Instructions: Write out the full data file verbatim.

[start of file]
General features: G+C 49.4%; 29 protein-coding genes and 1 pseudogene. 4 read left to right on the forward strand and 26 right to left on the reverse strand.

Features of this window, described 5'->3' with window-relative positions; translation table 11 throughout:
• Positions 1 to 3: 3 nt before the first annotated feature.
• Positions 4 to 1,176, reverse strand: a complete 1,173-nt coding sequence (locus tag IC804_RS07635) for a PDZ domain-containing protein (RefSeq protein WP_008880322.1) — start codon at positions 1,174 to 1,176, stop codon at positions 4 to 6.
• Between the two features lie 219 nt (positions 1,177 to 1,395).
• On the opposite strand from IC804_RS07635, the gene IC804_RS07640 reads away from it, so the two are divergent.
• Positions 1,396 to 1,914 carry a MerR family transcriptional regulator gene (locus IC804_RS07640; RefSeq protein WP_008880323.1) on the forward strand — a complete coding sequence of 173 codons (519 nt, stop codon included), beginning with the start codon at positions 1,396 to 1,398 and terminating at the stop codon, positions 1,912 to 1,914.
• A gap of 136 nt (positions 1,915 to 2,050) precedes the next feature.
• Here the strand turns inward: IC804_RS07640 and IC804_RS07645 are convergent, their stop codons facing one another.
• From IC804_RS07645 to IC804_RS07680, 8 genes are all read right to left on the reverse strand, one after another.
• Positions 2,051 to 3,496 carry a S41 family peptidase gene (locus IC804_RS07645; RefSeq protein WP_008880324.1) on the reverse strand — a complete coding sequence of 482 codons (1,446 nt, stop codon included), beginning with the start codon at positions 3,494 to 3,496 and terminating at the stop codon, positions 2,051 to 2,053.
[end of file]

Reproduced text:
General features: G+C 49.4%; 29 protein-coding genes and 1 pseudogene. 4 read left to right on the forward strand and 26 right to left on the reverse strand.

Features of this window, described 5'->3' with window-relative positions; translation table 11 throughout:
• Positions 1 to 3: 3 nt before the first annotated feature.
• Positions 4 to 1,176, reverse strand: a complete 1,173-nt coding sequence (locus tag IC804_RS07635) for a PDZ domain-containing protein (RefSeq protein WP_008880322.1) — start codon at positions 1,174 to 1,176, stop codon at positions 4 to 6.
• Between the two features lie 219 nt (positions 1,177 to 1,395).
• On the opposite strand from IC804_RS07635, the gene IC804_RS07640 reads away from it, so the two are divergent.
• Positions 1,396 to 1,914 carry a MerR family transcriptional regulator gene (locus IC804_RS07640; RefSeq protein WP_008880323.1) on the forward strand — a complete coding sequence of 173 codons (519 nt, stop codon included), beginning with the start codon at positions 1,396 to 1,398 and terminating at the stop codon, positions 1,912 to 1,914.
• A gap of 136 nt (positions 1,915 to 2,050) precedes the next feature.
• Here the strand turns inward: IC804_RS07640 and IC804_RS07645 are convergent, their stop codons facing one another.
• From IC804_RS07645 to IC804_RS07680, 8 genes are all read right to left on the reverse strand, one after another.
• Positions 2,051 to 3,496 carry a S41 family peptidase gene (locus IC804_RS07645; RefSeq protein WP_008880324.1) on the reverse strand — a complete coding sequence of 482 codons (1,446 nt, stop codon included), beginning with the start codon at positions 3,494 to 3,496 and terminating at the stop codon, positions 2,051 to 2,053.